Tip Number One: Read the Harry Potter series.

Did I just say that?

Alright, maybe I can start with something else. Like the Diary of a Whimpy Kid. Or I could re-read my copy of Holes that I loved and placed on my sons' book self.

Here is a good blog post about YA writing over here on Women on Writing that offers some good ideas (while you're over there, check out the March/April 2010 issue which is all about YA).

Anyone else have any recommendations of good YA that doesn't involve wizards?

Tuesday, January 4, 2011

Welcoming Criticism For Your Writing

I haven't been a big TV watcher until recently.

Somehow, becoming a mother of small children forces you to find a way to unwind-- because really, going from 100 miles an hour (all day) to 0 miles an hour (sleep) isn't easy.

I suppose I could take a hot bath. Drink some milk. Read a good book. Get my husband to give me a back massage.

Actually I do those things quite often, but sometimes I just want to veg in front of a good TV show and finish off the carton of ice cream in the freezer. That's precious freezer space I'm saving!

We don't get great TV reception at our house and I'm too cheap for cable, but the most amazing invention of all time is available in my room on our computer--! Some friends told me about the new show Jamie Oliver's Food Revolution , and so far it's interesting and eye-opening.

The concept seemed logical enough -- go to a town with high obesity rates and try to change the school lunch menu and people's eating habits in general. I'm all for healthy eating (honestly, I don't eat ice cream that much, unless it's on sale). But something I didn't expect-- the amount of criticism that met Jamie as he started his "revolution" to help this town.

We're talking the radio host, the school cooks, etc. -- they all were skeptical and quite defensive of Jamie's methods and ideas. At first it really surprised me. Don't they want to be healthier? Don't they want fresh, awesome food going into their kids' mouths? And hello! Free help from an awesome chef? What's not to like?

Then I thought about it. How would I like someone telling me what I'm doing wrong and showing me how to change it without me asking? I'm doing just fine, thank you.

I can see both sides. It's hard. Change is hard. But I have been really impressed with Jamie's resilience. Some of the criticism he expects, some of it he doesn't-- and most of the time it's really hard for him to take. He even sheds tears during some interviews. But despite that, he is determined to try. He has a vision and no one is going to stand in his way. There is criticism, but he listens to it, he meets it head-on, and he tries to work through it. Because in the end, whether they see it or not, he's on their side. He wants to help this town and eventually the country not to be an obesity statistic. Above all, he's an experienced chef with the proper knowledge and tools that can help them change for the better.

After watching the show, I thought how much that idea relates to editing. An editor is sort of like a visitor to an author's town, telling him what he is doing wrong and trying to get him to do something better. At first it's unnerving. Even if the author knows and trust this person, it's still hard to take their criticisms/critiques/comments/edits -- whatever you want to call them.

The worst thing authors can do is to not welcome editors. Authors must give their editors a chance. Authors may think their manuscript is just fine-- but editors have insight. Editors have experience and the tools necessary to make a manuscript better. They can see things authors can't see. And in the end, they have their author's best interest at heart.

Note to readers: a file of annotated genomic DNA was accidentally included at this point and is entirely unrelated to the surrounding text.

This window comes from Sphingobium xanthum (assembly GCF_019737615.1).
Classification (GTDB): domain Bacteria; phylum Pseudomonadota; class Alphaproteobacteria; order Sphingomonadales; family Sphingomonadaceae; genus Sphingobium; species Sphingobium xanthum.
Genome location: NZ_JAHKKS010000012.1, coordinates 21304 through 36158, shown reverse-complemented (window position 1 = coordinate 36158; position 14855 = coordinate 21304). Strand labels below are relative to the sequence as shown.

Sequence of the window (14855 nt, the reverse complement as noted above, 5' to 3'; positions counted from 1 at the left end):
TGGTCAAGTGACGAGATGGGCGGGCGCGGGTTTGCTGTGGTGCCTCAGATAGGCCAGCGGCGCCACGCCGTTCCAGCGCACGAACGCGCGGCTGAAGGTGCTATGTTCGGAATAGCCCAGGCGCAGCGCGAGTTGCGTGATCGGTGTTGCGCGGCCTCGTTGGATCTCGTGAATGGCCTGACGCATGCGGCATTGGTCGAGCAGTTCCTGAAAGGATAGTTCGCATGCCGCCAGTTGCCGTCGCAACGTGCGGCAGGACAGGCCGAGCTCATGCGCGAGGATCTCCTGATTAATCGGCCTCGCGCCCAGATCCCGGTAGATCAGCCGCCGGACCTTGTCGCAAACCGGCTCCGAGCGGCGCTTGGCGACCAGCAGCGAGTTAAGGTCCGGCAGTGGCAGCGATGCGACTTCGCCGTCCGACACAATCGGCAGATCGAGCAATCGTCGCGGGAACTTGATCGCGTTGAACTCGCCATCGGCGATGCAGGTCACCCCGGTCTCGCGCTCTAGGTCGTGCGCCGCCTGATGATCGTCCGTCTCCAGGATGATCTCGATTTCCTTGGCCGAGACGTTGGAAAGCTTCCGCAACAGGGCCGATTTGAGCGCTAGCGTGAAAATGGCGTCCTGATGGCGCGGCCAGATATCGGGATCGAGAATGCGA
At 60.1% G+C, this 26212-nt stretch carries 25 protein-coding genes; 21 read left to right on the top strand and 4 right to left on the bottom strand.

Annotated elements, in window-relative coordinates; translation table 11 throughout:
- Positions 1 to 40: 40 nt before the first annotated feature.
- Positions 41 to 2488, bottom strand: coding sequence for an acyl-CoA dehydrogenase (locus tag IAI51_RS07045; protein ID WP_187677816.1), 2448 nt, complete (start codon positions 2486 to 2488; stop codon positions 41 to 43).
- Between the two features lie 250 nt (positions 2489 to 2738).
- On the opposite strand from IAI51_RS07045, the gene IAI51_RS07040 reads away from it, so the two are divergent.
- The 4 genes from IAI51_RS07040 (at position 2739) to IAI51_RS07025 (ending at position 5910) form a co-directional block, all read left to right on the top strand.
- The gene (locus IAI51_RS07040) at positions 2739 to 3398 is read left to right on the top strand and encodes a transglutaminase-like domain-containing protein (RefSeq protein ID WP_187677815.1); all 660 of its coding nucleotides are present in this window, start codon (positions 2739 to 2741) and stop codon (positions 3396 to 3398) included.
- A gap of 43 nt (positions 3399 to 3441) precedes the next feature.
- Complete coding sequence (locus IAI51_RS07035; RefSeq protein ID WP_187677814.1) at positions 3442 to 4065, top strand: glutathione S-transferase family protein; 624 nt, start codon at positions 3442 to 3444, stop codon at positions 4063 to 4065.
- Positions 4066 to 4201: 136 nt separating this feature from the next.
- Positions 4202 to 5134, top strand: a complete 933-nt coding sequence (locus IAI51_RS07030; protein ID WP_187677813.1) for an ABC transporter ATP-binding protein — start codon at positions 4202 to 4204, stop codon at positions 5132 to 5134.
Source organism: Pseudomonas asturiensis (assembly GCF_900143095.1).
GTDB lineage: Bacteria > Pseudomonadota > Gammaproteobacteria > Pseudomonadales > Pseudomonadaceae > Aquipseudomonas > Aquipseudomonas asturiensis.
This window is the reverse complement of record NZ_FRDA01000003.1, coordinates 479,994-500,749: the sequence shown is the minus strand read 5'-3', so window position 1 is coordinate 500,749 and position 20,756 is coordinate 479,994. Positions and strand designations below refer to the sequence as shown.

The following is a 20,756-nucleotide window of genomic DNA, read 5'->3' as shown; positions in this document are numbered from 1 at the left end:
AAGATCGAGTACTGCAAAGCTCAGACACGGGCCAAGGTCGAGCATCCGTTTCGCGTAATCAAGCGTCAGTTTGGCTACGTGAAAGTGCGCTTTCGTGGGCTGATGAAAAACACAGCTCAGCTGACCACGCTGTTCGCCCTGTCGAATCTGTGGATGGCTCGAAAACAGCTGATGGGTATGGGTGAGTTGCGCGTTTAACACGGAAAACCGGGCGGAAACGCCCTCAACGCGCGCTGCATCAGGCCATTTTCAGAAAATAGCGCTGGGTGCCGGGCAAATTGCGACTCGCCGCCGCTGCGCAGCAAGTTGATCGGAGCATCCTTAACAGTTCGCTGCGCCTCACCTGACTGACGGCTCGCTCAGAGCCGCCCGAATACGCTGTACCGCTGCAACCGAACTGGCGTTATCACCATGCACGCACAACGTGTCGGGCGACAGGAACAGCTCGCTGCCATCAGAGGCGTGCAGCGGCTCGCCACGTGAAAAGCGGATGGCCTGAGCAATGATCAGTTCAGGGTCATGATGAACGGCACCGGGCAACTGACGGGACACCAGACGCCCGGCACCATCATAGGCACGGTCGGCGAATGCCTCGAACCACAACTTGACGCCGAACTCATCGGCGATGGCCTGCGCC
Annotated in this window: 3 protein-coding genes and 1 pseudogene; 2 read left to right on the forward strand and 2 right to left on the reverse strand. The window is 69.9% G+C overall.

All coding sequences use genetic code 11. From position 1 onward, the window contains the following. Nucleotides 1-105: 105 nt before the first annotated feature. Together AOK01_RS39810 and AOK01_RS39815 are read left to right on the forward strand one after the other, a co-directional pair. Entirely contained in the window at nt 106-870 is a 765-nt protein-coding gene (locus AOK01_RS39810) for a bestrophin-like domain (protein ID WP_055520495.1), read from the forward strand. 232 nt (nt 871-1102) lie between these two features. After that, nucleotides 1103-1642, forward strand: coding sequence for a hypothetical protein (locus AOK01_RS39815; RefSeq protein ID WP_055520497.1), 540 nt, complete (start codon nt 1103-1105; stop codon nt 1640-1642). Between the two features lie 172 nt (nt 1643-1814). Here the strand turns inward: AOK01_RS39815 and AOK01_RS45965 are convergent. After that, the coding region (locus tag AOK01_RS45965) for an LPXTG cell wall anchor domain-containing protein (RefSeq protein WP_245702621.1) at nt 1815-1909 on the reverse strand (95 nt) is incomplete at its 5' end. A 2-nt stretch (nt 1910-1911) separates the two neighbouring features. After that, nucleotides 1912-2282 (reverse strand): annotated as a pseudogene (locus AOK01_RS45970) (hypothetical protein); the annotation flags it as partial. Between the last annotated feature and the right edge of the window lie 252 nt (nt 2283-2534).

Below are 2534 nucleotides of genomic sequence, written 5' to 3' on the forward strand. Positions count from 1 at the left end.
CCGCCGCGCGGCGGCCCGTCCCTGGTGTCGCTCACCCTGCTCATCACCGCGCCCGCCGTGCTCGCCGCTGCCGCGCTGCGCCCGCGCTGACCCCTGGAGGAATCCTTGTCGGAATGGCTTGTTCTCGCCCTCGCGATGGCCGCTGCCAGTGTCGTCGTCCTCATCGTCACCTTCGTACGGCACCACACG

Editors can help trim the fat, keep ideas fresh, add in proper ingredients, and ultimately provide a product that readers will enjoy. So authors, don't resist change. Welcome it. Seek out criticism. Realize that there is always room for improvement. And editors, don't let authors who fear change stop you from helping them succeed. Don't give up or stop doing your job. Realize that theses authors are scared and aren't fully converted yet. Listen to their concerns and meet them head-on. Prove that you will be there for them and then make it happen.

What do you say? Let's learn from Jamie and not give up. Change can be a good thing. For his sake--and the sake of the TV series--I hope it is.

What do you think?

Sunday, January 2, 2011

The Pitfall of "Starting to" or "Beginning to"

I've edited quite a few manuscripts and while there are common pitfalls you would expect, such as subject-verb agreement or using the right form of "there/their/they're," one pitfall has jumped out at me that completely boggles my mind.

It is (starting to) give me a headache.

I am (beginning to) notice it everywhere.

Wait.... akk! I did it just now! Those two phrases are so.... not needed. I could have just as easily said:

It gives me a headache.

I notice it everywhere.

Isn't that much better? Phrases that use "starting to" or "beginning to" when they don't need to are wordy and distracting. They don't do much for a novel, nonfiction manuscript, or news story. Why do we use them so often?

Because you and I think that way. You think in your head, I'm starting to get a headache. Great. (Well not really great.) But the fact is, you're getting a headache. Plain and simple. It's already implied that you're "starting" to get one. Because you said "getting" and if you already HAD it you would just say "I HAVE a headache" so leave me alone! Just cut out the extra words. It means the same thing.

Is this starting to make sense?


I meant, is this making sense?

Ahh yes. Much better.

Trust me. Now that I pointed this out to you, you will start to see it everywhere. I mean, you will SEE IT everywhere. Because you probably already started to (plus I already said WILL SEE IT, which implies that in the future you will start at some point).

I really AM getting a headache now.

Don't get me wrong-- I'm not saying that it's horrible to use "starting to" or "beginning to" as at times they are completely warranted. But watch yourself. Overuse it, and readers may begin to pay attention to that over the plot, or they will start to get distracted by all the extra words.

Are you distracted now? I thought so.

Make it concise. Not war.

Thank you.